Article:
© 2016 Elsevier Ltd. We study the problem of evolutionary escape that is the process whereby a population under sudden changes in the selective pressures acting upon it try to evade extinction by evolving from previously well-adapted phenotypes to those that are favoured by the new selective pressure. We perform a comparative analysis between results obtained by modelling genotype space as a regular hypercube (H-graphs), which is the scenario considered in previous work on the subject, to those corresponding to a complex genotype-phenotype network (B-graphs). In order to analyse the properties of the escape process on both these graphs, we apply a general theory based on multi-type branching processes to compute the evolutionary dynamics and probability of escape. We show that the distribution of distances between phenotypes in B-graphs exhibits a much larger degree of heterogeneity than in H-graphs. This property, one of the main structural differences between both types of graphs, causes heterogeneous behaviour in all results associated to the escape problem. We further show that, due to the heterogeneity characterising escape on B-graphs, escape probability can be underestimated by assuming a regular hypercube genotype network, even if we compare phenotypes at the same distance in H-graphs. Similarly, it appears that the complex structure of B-graphs slows down the rate of escape.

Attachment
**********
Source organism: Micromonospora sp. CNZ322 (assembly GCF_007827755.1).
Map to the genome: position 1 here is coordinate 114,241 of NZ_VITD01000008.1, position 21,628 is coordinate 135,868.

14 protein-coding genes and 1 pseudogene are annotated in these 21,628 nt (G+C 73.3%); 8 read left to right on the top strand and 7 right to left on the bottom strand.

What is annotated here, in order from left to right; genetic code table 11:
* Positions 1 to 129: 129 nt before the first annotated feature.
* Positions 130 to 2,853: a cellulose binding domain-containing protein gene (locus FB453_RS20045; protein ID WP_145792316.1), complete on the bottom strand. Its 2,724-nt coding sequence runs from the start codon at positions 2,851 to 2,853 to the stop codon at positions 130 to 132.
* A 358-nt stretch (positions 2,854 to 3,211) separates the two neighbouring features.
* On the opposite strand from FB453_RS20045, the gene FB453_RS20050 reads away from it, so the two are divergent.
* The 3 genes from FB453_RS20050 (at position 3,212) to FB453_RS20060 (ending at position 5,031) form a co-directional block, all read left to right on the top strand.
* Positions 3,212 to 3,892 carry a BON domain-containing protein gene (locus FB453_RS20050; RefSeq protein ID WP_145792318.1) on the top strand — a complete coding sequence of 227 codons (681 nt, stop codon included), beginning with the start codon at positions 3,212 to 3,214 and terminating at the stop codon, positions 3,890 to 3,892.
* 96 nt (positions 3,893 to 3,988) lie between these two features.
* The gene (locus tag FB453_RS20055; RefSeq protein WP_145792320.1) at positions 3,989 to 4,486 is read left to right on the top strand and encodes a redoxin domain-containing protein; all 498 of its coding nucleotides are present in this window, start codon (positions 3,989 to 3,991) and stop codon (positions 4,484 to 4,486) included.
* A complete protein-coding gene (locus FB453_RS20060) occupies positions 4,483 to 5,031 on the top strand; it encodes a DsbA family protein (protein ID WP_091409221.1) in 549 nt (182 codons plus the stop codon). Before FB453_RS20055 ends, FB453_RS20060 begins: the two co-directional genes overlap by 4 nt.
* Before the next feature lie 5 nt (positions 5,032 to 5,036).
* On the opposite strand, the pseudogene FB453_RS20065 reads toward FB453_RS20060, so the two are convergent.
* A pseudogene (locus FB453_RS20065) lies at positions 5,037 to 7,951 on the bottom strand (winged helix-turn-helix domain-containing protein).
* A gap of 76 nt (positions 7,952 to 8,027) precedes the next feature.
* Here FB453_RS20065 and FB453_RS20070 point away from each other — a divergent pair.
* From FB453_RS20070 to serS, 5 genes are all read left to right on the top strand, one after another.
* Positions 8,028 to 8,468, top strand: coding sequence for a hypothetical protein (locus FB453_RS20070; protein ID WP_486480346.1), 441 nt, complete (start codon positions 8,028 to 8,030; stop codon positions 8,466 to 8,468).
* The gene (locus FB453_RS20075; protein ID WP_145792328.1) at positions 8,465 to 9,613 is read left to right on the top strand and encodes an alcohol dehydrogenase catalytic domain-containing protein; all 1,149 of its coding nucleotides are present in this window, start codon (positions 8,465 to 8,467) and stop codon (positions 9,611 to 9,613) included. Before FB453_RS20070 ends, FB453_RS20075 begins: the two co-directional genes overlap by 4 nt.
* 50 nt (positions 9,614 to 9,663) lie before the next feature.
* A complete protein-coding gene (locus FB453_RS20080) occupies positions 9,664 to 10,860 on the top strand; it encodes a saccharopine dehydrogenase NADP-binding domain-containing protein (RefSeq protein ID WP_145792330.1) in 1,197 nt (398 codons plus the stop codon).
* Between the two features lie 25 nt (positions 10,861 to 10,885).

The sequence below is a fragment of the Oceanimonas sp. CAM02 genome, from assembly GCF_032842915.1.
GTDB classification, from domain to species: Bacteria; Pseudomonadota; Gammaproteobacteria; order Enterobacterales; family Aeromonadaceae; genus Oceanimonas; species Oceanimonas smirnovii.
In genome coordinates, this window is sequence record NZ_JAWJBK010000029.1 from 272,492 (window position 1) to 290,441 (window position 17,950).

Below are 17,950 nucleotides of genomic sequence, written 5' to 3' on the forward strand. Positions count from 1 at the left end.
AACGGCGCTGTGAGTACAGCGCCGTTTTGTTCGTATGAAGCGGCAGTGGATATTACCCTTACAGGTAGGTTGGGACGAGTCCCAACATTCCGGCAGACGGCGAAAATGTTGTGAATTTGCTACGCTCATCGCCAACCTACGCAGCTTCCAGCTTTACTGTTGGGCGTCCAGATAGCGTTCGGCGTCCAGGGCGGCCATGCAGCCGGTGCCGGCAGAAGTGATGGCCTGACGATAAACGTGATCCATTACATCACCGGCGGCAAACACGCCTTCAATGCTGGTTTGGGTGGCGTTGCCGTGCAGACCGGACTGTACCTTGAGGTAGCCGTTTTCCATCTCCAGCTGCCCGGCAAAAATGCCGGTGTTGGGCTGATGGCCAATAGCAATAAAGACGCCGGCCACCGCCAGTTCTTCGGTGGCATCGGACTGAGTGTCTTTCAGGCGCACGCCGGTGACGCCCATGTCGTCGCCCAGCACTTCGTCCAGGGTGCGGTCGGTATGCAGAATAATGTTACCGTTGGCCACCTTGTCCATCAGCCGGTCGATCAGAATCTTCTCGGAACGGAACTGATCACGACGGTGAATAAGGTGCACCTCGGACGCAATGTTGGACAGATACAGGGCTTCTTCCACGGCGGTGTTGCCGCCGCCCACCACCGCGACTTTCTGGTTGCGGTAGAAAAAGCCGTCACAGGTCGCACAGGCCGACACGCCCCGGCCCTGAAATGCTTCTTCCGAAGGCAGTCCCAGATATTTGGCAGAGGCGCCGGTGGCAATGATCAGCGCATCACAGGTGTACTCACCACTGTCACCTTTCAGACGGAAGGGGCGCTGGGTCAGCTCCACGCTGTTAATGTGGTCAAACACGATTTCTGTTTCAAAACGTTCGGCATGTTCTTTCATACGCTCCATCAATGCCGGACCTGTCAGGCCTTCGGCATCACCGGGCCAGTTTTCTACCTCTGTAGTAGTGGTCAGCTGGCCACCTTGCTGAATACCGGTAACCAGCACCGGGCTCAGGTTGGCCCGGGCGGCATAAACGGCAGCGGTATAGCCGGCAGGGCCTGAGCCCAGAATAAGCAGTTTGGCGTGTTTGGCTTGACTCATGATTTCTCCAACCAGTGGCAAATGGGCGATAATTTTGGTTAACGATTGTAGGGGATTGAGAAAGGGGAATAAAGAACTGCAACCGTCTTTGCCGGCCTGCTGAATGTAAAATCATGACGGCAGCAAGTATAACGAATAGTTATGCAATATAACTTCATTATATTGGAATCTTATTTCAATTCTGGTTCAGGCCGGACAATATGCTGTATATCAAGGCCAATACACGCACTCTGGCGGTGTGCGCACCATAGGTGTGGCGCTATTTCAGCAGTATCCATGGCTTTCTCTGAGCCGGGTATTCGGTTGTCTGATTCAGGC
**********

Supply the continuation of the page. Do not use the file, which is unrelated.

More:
- Genotype-phenotype map